A week after Thanksgiving, I was growing weary of looking at the winter squashes that had been staring at me from the windowsill for over a month. I initially put them there to inspire me to make a clever Thanksgiving centerpiece, but instead, they became a constant reminder that I had never gotten around to decorating with them. Or cooking them. I was over squash.
The question was, do I cook them, freeze them, or put them in the compost where my chickens could happily devour them over the winter? That’s one of the nice things about having chickens, they are the ultimate assuagers of guilt. If you don’t get around to eating food, the chickens are ready to step in — and they give you eggs for the trouble.
In the end, I roasted a variety of squashes, scooped out the flesh, and froze it.
Recently, I had a marvelous lunch with a few girlfriends. Each of them ordered butternut squash soup. I took a taste. It was delicious. I decided I would make butternut squash soup with the frozen squash. I had a rich homemade Chicken Stock from Rotisserie Chicken Bones in the freezer to use for the broth.
Yield: 12 cups of a hearty soup. You could have more volume by thinning the soup with extra chicken broth.
3 tablespoons extra virgin olive oil
1 large onion, roughly diced (3 cups or 1 pound)
4 cloves of garlic, peeled, smashed, and chopped
4 pounds (7 cups) roasted winter squash (see directions below)
2 quarts (8 cups) no salt added chicken broth.
Salt and pepper to taste
Mise en Place
To Roast Squash:
To make this soup, you will need to roast the winter squash first. Cut the squash in half and scoop out the seeds and fibrous pulp. I used acorn, butternut and Seminole pumpkin squashes. As described in this post, microwave the butternut squash to make it easier to slice.
Use a silicone basting brush to swab the squash halves with olive oil, sprinkle with sea salt, garlic pepper, and“Trader Joe’s Everything But The Bagel Sesame Seasoning Blend.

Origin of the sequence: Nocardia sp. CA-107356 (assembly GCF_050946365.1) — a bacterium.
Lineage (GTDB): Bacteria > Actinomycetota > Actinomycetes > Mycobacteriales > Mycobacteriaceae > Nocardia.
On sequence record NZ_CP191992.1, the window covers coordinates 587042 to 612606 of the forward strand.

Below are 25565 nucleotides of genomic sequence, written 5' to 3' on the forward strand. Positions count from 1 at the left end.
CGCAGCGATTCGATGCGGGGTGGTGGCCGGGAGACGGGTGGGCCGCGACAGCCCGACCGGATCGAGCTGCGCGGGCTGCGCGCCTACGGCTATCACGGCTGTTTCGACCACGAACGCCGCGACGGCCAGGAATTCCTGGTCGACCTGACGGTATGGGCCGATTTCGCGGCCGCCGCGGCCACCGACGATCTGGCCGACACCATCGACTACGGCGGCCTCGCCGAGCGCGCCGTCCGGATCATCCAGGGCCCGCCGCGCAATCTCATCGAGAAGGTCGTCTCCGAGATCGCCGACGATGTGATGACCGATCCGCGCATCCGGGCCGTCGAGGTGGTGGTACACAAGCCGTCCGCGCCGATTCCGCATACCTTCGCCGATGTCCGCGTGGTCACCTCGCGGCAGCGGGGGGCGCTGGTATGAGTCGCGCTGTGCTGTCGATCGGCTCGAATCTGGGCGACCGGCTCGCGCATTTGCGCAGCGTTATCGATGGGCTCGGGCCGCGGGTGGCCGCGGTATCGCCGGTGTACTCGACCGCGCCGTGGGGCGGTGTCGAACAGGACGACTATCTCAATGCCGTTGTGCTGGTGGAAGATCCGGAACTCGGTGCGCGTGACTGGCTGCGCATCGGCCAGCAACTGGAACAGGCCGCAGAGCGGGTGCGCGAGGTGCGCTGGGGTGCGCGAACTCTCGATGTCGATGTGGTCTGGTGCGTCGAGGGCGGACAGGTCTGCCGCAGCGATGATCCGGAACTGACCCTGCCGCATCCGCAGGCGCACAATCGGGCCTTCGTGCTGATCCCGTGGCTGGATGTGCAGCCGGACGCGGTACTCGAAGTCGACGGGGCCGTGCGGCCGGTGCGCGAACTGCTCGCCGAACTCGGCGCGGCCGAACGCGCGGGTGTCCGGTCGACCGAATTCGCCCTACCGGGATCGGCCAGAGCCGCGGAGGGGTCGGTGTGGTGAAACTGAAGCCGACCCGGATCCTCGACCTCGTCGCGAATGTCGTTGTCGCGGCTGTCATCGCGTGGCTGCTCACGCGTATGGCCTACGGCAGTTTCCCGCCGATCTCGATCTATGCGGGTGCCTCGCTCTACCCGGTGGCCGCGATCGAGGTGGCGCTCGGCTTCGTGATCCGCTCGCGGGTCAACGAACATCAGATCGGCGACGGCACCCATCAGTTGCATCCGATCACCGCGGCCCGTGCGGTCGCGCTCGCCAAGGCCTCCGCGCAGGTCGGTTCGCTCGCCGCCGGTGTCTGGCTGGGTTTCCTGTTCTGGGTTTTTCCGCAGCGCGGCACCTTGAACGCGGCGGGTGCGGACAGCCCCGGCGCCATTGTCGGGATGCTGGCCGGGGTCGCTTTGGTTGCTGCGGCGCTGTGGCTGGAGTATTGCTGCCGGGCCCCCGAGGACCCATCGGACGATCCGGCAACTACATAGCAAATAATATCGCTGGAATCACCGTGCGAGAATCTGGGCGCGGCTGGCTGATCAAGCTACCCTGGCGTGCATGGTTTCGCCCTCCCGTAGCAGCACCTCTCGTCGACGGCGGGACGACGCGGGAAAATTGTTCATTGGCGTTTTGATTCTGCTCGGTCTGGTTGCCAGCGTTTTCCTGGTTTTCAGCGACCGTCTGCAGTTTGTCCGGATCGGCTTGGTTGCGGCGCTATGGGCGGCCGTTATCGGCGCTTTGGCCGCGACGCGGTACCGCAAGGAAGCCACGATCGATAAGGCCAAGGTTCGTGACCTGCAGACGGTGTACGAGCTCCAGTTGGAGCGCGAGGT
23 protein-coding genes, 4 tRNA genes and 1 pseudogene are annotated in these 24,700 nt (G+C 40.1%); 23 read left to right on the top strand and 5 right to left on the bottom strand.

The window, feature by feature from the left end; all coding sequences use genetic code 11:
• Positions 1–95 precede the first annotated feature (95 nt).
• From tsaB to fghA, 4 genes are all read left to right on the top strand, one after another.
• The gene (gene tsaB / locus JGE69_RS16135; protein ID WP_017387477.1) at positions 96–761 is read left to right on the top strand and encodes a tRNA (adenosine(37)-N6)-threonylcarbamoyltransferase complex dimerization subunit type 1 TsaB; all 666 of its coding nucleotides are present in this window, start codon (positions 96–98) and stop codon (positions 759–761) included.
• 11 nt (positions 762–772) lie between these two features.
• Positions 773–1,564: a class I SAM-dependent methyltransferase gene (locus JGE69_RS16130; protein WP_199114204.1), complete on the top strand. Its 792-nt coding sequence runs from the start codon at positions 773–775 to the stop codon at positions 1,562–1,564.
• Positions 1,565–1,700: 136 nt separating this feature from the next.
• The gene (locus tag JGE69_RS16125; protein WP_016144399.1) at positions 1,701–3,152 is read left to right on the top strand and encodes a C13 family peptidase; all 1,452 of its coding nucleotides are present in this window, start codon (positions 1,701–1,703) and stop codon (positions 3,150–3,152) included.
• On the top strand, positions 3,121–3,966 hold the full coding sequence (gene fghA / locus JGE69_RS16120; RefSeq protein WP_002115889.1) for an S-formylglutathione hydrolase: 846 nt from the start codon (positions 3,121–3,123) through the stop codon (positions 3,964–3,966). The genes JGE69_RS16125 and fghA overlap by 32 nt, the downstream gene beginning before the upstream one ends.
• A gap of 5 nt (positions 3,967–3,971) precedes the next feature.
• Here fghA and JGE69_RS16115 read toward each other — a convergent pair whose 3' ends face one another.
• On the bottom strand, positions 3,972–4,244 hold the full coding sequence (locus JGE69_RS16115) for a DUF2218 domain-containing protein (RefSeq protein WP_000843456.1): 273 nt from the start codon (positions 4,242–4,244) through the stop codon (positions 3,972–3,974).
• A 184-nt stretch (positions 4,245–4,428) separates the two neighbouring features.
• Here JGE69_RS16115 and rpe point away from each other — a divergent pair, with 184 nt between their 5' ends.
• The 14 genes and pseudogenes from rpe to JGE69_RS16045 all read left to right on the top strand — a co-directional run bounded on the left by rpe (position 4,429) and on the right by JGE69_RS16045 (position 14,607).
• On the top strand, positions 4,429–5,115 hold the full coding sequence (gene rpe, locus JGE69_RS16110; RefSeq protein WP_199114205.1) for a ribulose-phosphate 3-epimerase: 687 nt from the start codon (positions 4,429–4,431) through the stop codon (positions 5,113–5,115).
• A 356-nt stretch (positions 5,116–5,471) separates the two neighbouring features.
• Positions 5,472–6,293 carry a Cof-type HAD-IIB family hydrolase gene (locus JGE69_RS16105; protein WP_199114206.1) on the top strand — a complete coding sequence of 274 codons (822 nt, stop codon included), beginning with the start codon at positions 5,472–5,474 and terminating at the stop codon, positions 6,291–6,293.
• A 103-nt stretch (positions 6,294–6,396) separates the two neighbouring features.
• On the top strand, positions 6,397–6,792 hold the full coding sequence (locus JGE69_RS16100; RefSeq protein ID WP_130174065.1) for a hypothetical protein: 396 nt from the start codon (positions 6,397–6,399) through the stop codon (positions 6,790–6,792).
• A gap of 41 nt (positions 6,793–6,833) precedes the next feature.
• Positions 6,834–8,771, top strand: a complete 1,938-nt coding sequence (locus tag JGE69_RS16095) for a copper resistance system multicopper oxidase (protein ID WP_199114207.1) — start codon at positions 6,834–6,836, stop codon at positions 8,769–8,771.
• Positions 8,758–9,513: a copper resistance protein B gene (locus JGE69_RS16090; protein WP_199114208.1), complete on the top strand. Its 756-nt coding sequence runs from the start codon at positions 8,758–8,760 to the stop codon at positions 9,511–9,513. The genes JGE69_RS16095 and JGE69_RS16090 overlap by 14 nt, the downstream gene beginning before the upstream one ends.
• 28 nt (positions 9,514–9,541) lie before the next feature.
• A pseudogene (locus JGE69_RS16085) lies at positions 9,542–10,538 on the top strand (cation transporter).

Place on a parchment-lined baking sheet in a 425º oven. Cook for one hour.
Let cool for another hour and remove the skin and any remaining stringy pulp. I packed and froze the cooked squash.
To Make Soup:
I had never made squash soup before but started by doing what I always did when making soup, I sautéed onion and garlic in olive oil over medium-low heat until they became soft and translucent – about 15 minutes.
Next, I added the mushy roasted veggies. If you desire a hearty soup, as I did, there is no need to puree the squash first. If you are looking for a daintier soup, or one with a more uniform consistency, purée the squash.
Stir in the broth and bring the soup to a boil. Simmer for 20 minutes. Season to taste before serving. I only needed to add one teaspoon of salt and no pepper because the roasted vegetables I used had already been well-seasoned.
Serve with a sprinkle of chopped parsley. You could add curry or ginger powder if you want to add more flavor, but I love the robust taste of roasted veggies.
My new seasonal windowsill.
Chicken Stock from Rotisserie Chicken Bones
Rotisserie Chicken Soup, Revisited
Sick Soup, Sometimes Known as Snow Day Soup
Aunt Bridget’s Chicken Soup with Little Meatballs
Lisa’s Award Winning Buffalo Chicken Chili
Kelly’s Duck Stew
Bruce’s Turkey and Sausage Gumbo
Mrs. Lombard’s Portuguese Kale Soup (aka Caldo Verde)
Pasta e Fagioli, aka Pasta and Bean Soup
Always check the website for the most current version of a recipe.
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© 2014-2017 Judy Wright. All rights reserved. Photos and text may only be used with written consent.